Last night, the Episcopal House of Bishops voted 99-45 to approve a slightly revised version of D025, a resolution that affirms the legitimacy of partnered gays and lesbians to be ordained. The key paragraph now reads:
Resolved, That the 76th General Convention affirm
that God has called and may call such individuals, to any ordained
ministry in The Episcopal Church
that God’s call to the ordained ministry in The Episcopal Church is a
mystery which the Church attempts to discern for all people
which call is testednone
through our discernment processes acting in accordance with the
Constitution and Canons of The Episcopal Church; and be it further
The new version of the resolution must go back for approval to the relevant committee of the House of Delegates, and then, if approved to the full house–but there seems little reason to think that it won’t sail through.
What the resolution certainly does is make clear that the 2003 election of Gene Robinson as Bishop of New Hampshire was no regretted action, no one-time thing. But does it also remove the effective moratorium that has been observed on such a choice over the past three years? No doubt, the Anglican schismatics in the U.S. and the worldwide Anglican Communion will take that to be the case. And, sooner or later, they’ll be right.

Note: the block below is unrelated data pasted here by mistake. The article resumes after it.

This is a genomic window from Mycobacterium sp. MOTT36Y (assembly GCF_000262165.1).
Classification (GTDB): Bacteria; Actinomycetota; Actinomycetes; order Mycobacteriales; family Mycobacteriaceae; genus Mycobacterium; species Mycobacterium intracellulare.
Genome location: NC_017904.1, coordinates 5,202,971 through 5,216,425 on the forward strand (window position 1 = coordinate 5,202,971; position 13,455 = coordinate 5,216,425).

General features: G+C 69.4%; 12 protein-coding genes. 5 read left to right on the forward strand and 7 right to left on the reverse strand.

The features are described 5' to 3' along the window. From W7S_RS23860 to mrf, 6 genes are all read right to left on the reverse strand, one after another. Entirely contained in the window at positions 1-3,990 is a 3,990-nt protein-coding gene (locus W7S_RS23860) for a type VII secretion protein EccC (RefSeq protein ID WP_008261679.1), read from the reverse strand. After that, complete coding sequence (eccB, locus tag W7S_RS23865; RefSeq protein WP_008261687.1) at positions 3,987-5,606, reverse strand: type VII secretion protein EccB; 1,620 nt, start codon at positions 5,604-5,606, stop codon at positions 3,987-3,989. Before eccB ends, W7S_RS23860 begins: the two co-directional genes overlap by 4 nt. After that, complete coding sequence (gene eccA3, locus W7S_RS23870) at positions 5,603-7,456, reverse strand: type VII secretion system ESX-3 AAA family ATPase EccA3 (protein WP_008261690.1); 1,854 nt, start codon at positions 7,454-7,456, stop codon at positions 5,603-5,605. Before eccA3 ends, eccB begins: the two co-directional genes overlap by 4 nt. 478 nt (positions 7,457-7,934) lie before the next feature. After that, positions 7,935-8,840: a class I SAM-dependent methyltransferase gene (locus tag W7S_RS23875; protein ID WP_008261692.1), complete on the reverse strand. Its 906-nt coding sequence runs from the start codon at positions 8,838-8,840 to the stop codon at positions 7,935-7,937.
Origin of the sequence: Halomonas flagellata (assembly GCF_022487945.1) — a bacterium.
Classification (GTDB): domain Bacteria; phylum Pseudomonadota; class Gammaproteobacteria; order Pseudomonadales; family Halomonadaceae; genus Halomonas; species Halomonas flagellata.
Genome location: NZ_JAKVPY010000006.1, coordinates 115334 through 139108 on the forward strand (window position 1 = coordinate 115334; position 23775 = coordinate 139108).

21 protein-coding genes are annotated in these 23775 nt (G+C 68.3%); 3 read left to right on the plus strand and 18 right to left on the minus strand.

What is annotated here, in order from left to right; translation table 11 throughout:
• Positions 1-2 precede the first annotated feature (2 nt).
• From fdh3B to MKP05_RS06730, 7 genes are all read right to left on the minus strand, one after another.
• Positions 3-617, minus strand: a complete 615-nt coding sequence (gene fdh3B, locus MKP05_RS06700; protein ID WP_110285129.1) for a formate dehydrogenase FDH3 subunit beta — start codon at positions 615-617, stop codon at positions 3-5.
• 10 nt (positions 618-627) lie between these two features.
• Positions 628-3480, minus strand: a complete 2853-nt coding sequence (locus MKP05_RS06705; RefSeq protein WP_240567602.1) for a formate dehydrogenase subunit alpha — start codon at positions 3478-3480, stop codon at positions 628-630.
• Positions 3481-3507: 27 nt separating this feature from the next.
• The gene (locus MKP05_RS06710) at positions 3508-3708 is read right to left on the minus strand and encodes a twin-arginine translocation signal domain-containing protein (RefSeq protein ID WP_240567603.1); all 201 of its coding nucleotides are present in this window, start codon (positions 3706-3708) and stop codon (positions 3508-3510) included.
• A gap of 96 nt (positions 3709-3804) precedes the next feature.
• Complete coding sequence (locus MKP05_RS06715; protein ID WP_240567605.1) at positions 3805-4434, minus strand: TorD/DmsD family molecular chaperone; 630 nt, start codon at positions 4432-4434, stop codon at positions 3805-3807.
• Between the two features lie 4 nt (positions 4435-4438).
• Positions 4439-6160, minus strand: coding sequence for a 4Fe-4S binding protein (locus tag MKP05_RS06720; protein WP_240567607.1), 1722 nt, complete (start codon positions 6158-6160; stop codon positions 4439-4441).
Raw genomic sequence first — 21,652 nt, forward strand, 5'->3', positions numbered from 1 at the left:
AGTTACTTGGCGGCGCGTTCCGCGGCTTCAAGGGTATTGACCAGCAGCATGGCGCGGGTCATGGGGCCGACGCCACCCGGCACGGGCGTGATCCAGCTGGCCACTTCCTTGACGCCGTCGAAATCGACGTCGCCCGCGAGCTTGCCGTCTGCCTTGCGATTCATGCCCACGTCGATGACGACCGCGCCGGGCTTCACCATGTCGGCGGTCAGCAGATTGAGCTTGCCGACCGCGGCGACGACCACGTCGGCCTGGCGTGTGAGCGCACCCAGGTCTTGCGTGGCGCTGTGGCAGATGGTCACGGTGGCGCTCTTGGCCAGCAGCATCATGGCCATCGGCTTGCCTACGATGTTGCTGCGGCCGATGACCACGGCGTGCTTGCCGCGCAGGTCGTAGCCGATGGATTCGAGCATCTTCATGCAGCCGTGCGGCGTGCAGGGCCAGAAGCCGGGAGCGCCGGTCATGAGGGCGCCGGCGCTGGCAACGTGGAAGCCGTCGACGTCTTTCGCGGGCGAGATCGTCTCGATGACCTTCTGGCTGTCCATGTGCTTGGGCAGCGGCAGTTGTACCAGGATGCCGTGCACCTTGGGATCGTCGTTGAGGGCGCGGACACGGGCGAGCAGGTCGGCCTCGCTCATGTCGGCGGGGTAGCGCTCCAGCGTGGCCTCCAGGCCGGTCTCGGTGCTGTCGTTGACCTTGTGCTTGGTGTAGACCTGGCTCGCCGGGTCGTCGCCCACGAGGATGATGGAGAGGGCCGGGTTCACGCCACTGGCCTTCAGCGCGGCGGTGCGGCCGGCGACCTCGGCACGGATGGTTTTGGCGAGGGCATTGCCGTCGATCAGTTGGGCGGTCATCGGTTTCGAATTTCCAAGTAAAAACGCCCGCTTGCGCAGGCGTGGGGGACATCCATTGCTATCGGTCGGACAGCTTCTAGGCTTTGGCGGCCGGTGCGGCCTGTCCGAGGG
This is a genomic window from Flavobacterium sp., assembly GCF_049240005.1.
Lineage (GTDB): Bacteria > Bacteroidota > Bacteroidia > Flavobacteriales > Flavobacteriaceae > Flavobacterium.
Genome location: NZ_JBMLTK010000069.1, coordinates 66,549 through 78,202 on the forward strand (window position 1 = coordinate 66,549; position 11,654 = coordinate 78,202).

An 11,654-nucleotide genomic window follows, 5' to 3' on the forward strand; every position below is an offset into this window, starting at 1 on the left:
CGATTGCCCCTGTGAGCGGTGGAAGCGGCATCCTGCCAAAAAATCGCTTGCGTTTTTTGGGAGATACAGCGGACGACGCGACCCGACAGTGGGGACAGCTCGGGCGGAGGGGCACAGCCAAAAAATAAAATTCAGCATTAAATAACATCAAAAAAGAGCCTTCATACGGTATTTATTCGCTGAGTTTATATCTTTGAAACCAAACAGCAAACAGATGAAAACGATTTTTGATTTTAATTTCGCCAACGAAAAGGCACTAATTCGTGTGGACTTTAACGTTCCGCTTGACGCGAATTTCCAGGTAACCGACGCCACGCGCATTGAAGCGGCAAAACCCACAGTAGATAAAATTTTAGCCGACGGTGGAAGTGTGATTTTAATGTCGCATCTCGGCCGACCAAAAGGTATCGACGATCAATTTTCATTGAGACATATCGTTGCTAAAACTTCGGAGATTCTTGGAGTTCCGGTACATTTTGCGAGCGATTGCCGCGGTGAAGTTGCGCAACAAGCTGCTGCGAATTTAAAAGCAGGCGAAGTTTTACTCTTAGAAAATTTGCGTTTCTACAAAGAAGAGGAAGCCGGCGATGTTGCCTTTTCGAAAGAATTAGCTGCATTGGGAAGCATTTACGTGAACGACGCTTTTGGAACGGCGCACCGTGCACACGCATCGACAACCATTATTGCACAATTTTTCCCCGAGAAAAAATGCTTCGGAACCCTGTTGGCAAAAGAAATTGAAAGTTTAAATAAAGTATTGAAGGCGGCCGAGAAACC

Almost unanimously the Conference’s Prayer Book, Liturgy and Music committee yesterday approved a resolution to put together “theological resources and liturgies” for same-sex unions, particularly “within civil jurisdictions where same-gender marriage, civil unions,
or domestic partnerships are legal, may provide generous pastoral
response to meet the needs of members of this Church.” And another resolution is coming down the pike giving bishops wider than usual latitude in blessing same-sex unions in those jurisdictions.
In a word, the Episcopalians are moving with all deliberate speed to fully normalize the status of gays and lesbians within their church. More conservative religious bodies will of course regard this as surrendering to the culture, but the truth is that all religious bodies must slow march to the beat of the culture if they expect to remain relevant to the lives of their members–that is, unless they want to relegate themselves to sectarian status. The Episcopalians are more willing to own up to this than most; indeed, they are doing so precisely by citing the changes in civil law respecting same-sex marriage.
But this establishmentarian inclination can even be found among its conservative schismatics. The new-minted Archbishop of the Anglican Church of North America, Robert Duncan (Trinity College ’70!), favors the ordination of women–a once controversial left-wing position in North America that raises hackles among Anglicans in other parts of the world and some of his own flock. Give the Duncanites a couple of decades, and they’ll be fighting over the ordination of gays and lesbians too.